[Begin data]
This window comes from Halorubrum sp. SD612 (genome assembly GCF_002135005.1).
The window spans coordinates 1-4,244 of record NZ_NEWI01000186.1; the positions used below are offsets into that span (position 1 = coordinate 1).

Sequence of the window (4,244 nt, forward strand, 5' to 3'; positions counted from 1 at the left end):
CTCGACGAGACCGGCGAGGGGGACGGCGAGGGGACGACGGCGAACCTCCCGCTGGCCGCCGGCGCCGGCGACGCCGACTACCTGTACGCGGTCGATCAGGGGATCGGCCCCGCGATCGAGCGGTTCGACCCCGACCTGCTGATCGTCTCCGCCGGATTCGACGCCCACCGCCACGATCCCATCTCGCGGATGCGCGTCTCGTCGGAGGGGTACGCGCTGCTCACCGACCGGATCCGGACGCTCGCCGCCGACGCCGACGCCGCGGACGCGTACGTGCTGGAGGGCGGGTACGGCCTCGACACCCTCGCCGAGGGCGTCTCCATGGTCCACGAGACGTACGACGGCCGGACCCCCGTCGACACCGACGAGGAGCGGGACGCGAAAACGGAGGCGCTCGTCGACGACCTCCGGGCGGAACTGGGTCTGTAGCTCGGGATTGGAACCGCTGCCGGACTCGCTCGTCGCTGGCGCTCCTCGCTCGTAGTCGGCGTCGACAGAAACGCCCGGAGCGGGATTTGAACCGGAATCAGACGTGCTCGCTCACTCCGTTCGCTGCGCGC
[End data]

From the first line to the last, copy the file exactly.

This window comes from Halorubrum sp. SD612 (genome assembly GCF_002135005.1).
The window spans coordinates 1-4,244 of record NZ_NEWI01000186.1; the positions used below are offsets into that span (position 1 = coordinate 1).

Sequence of the window (4,244 nt, forward strand, 5' to 3'; positions counted from 1 at the left end):
CTCGACGAGACCGGCGAGGGGGACGGCGAGGGGACGACGGCGAACCTCCCGCTGGCCGCCGGCGCCGGCGACGCCGACTACCTGTACGCGGTCGATCAGGGGATCGGCCCCGCGATCGAGCGGTTCGACCCCGACCTGCTGATCGTCTCCGCCGGATTCGACGCCCACCGCCACGATCCCATCTCGCGGATGCGCGTCTCGTCGGAGGGGTACGCGCTGCTCACCGACCGGATCCGGACGCTCGCCGCCGACGCCGACGCCGCGGACGCGTACGTGCTGGAGGGCGGGTACGGCCTCGACACCCTCGCCGAGGGCGTCTCCATGGTCCACGAGACGTACGACGGCCGGACCCCCGTCGACACCGACGAGGAGCGGGACGCGAAAACGGAGGCGCTCGTCGACGACCTCCGGGCGGAACTGGGTCTGTAGCTCGGGATTGGAACCGCTGCCGGACTCGCTCGTCGCTGGCGCTCCTCGCTCGTAGTCGGCGTCGACAGAAACGCCCGGAGCGGGATTTGAACCGGAATCAGACGTGCTCGCTCACTCCGTTCGCTGCGCGC